1. Wow! You continue to make discoveries! And this one is a treasure! How old must it be? Who planted it? Why in that particular spot? And your anniversary dessert looked yummy. We just finished off the plums on our new little tree–must check the old, dying tree to see if there are any there. And then look for a clafouti recipe….

    1. Wow! You continue to make discoveries! And this one is a treasure! How old must it be? Who planted it? Why in that particular spot? And your anniversary dessert looked yummy. We just finished off the plums on our new little tree–must check the old, dying tree to see if there are any there. And then look for a clafouti recipe….

      Hi Mary: It is hard to tell, but the last time someone lived here was in the 60s and we know the land was settled by the Morgan family in the mid 1900s, so it could have been planted in the 60s I guess or it could have been accident–maybe planted by a passing bird. But, I am still amazed that I missed it and Nathan saw the tree immediately!

  2. Brings back memories of our plum trees we had on our ranch on the upper Clearwater. Most likely from the early 1900 as ours were, plums were a popular and easy to grow fruit.
    Love your posts, eager to hear how Gypsy grows.

    1. Brings back memories of our plum trees we had on our ranch on the upper Clearwater. Most likely from the early 1900 as ours were, plums were a popular and easy to grow fruit.
      Love your posts, eager to hear how Gypsy grows.
      Hi Pat — good to hear from you. It’s hard for me to believe that dang tree is over 100, but I suppose it is possible. I am glad the post brought back memories. I wonder what will pop up next. 🙂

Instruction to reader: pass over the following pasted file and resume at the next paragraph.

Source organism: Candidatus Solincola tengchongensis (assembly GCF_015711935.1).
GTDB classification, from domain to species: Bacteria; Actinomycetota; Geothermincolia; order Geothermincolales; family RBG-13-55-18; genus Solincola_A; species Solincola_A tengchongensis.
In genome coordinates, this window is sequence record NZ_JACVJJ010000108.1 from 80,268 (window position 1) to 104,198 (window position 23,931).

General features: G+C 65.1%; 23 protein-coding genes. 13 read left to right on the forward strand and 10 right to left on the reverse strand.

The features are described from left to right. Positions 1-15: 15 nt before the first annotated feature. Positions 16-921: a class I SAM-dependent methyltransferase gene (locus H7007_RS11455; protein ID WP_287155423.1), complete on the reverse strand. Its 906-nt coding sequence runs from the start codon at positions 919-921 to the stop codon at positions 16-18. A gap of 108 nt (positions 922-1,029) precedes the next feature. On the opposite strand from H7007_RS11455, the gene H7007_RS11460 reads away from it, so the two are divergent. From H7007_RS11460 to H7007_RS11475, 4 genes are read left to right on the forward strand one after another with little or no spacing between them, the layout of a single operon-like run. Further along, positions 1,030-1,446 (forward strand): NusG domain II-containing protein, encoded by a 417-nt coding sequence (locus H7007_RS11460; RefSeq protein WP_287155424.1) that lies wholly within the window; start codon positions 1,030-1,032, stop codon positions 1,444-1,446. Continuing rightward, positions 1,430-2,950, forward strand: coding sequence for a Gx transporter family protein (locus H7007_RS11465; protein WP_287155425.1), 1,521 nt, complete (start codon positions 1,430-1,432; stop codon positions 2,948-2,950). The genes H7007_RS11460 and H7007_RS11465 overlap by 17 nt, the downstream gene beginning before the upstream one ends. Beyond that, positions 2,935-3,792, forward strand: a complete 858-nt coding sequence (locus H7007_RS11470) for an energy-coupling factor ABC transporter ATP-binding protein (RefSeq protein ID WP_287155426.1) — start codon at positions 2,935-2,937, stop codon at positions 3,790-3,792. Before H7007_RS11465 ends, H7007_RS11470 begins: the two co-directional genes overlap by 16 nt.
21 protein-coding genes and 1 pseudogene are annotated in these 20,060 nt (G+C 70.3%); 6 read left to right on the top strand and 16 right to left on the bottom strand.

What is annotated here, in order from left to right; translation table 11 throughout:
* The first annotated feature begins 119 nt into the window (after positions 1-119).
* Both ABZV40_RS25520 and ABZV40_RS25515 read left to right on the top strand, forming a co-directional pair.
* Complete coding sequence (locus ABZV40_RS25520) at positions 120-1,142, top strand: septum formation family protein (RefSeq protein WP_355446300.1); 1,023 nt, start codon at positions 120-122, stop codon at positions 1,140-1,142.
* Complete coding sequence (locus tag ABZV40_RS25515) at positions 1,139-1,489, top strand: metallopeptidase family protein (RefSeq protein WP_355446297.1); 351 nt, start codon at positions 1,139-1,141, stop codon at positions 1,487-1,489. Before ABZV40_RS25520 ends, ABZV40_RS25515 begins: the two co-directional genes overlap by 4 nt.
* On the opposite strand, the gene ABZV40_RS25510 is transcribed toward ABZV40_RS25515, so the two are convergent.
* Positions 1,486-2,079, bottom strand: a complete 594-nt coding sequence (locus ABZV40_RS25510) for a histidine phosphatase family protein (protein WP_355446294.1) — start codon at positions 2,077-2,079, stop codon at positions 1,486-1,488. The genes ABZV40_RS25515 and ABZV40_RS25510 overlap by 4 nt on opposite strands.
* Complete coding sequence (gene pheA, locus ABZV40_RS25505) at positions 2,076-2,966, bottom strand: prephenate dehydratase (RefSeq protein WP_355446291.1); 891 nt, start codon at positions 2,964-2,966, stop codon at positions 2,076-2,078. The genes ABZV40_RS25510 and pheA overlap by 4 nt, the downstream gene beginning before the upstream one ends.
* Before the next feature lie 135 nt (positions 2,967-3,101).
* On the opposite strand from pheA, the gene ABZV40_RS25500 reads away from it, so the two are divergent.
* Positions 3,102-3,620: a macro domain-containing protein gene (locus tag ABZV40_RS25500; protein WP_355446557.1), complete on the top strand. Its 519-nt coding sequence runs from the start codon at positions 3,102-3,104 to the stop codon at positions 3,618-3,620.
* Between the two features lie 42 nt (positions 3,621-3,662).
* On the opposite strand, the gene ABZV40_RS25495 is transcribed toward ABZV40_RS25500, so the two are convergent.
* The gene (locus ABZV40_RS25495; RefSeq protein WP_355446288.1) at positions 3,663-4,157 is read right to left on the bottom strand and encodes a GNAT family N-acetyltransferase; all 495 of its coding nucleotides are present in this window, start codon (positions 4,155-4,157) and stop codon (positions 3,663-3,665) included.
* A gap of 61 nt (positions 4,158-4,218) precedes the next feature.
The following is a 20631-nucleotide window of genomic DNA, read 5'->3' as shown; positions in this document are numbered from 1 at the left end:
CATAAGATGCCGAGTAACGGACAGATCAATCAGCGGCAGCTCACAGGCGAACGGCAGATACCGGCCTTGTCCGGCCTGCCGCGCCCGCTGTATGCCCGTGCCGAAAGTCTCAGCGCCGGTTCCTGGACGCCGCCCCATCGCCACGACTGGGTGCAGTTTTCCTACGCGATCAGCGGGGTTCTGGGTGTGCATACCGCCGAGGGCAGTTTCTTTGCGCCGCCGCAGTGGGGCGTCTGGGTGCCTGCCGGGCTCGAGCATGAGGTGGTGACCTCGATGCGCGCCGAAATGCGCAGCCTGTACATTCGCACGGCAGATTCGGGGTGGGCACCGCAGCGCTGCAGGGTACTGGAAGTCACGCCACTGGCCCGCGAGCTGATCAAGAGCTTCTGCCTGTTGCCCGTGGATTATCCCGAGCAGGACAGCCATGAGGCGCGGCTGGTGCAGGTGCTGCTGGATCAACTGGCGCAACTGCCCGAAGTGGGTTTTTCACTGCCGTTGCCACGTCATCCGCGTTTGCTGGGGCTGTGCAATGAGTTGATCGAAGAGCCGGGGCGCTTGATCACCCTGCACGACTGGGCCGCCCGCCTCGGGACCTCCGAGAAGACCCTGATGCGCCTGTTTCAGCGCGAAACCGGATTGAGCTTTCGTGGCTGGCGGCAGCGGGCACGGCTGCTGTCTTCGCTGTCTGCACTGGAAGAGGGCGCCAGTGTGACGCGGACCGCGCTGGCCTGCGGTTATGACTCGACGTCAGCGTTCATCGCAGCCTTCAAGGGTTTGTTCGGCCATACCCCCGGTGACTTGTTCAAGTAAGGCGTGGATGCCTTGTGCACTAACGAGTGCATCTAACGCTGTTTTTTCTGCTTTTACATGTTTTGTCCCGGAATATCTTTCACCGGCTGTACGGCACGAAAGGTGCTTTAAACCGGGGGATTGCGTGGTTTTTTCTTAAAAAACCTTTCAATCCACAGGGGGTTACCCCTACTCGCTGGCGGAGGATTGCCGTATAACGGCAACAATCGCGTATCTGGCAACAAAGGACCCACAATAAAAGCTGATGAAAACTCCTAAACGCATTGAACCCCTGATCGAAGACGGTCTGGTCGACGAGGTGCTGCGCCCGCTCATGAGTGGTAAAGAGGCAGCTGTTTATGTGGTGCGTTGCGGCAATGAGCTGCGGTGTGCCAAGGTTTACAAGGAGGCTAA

3. happy anniversary! 21 years! wowyzowy. the tart looks exquisite. did you stick in your thumbs and pull out a plum and exclaim ‘what a good pear are we’! ? cheers!

    1. happy anniversary! 21 years! wowyzowy. the tart looks exquisite. did you stick in your thumbs and pull out a plum and exclaim ‘what a good pear are we’! ? cheers!

      Thankyou Gigi! You are so clever. I love it.

  4. Ah… to live on a beautiful piece of land, large enough for years of discoveries! Will you post your recipe? I love these plums best of all- cooked up in sauce a brilliant red, or dried to last through fall.

    1. Ah… to live on a beautiful piece of land, large enough for years of discoveries! Will you post your recipe? I love these plums best of all- cooked up in sauce a brilliant red, or dried to last through fall. Hi Valerie- here is one of the recipes I use. Just search clafouti, and you will get quite a few recipes. They are all pretty much the same, except they are mostly made with cherries. I use plums most of the time. p.s. I dried several pounds too.
      http://www.saveur.com/article/Recipes/Cherry-Clafoutis

  5. Happy Anniversary to my good friends! I had an Italian plum tree on my property when I bought it 25 years ago. It produced a few plums each year for 3 years and then no more. It more than likely drowned…

    1. Happy Anniversary to my good friends! I had an Italian plum tree on my property when I bought it 25 years ago. It produced a few plums each year for 3 years and then no more. It more than likely drowned… Thank you Terry! Good to hear from you. Well it was in Ketchikan, so we must expect it to be water logged. 🙂 We’ll have to get you here next summer to enjoy fruit! And farm grown tomatoes. 🙂